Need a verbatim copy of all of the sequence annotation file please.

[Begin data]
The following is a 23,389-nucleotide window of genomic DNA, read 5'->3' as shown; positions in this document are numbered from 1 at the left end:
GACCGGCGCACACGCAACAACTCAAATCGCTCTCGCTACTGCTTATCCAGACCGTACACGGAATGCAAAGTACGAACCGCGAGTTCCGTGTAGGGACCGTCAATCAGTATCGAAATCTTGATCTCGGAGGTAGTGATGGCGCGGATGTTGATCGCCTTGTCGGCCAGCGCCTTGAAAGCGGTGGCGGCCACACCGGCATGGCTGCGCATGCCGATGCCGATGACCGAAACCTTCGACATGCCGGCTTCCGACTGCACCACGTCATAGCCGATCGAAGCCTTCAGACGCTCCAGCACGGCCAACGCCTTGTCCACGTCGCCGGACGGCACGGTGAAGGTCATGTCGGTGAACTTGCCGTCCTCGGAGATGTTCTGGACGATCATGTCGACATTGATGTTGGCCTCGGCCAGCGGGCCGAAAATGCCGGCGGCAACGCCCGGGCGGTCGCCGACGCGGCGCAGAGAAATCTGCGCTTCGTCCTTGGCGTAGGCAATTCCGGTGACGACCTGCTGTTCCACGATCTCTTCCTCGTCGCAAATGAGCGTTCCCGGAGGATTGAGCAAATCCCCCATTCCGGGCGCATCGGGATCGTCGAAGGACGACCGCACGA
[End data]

The following is a 23,389-nucleotide window of genomic DNA, read 5'->3' as shown; positions in this document are numbered from 1 at the left end:
GACCGGCGCACACGCAACAACTCAAATCGCTCTCGCTACTGCTTATCCAGACCGTACACGGAATGCAAAGTACGAACCGCGAGTTCCGTGTAGGGACCGTCAATCAGTATCGAAATCTTGATCTCGGAGGTAGTGATGGCGCGGATGTTGATCGCCTTGTCGGCCAGCGCCTTGAAAGCGGTGGCGGCCACACCGGCATGGCTGCGCATGCCGATGCCGATGACCGAAACCTTCGACATGCCGGCTTCCGACTGCACCACGTCATAGCCGATCGAAGCCTTCAGACGCTCCAGCACGGCCAACGCCTTGTCCACGTCGCCGGACGGCACGGTGAAGGTCATGTCGGTGAACTTGCCGTCCTCGGAGATGTTCTGGACGATCATGTCGACATTGATGTTGGCCTCGGCCAGCGGGCCGAAAATGCCGGCGGCAACGCCCGGGCGGTCGCCGACGCGGCGCAGAGAAATCTGCGCTTCGTCCTTGGCGTAGGCAATTCCGGTGACGACCTGCTGTTCCACGATCTCTTCCTCGTCGCAAATGAGCGTTCCCGGAGGATTGAGCAAATCCCCCATTCCGGGCGCATCGGGATCGTCGAAGGACGACCGCACGA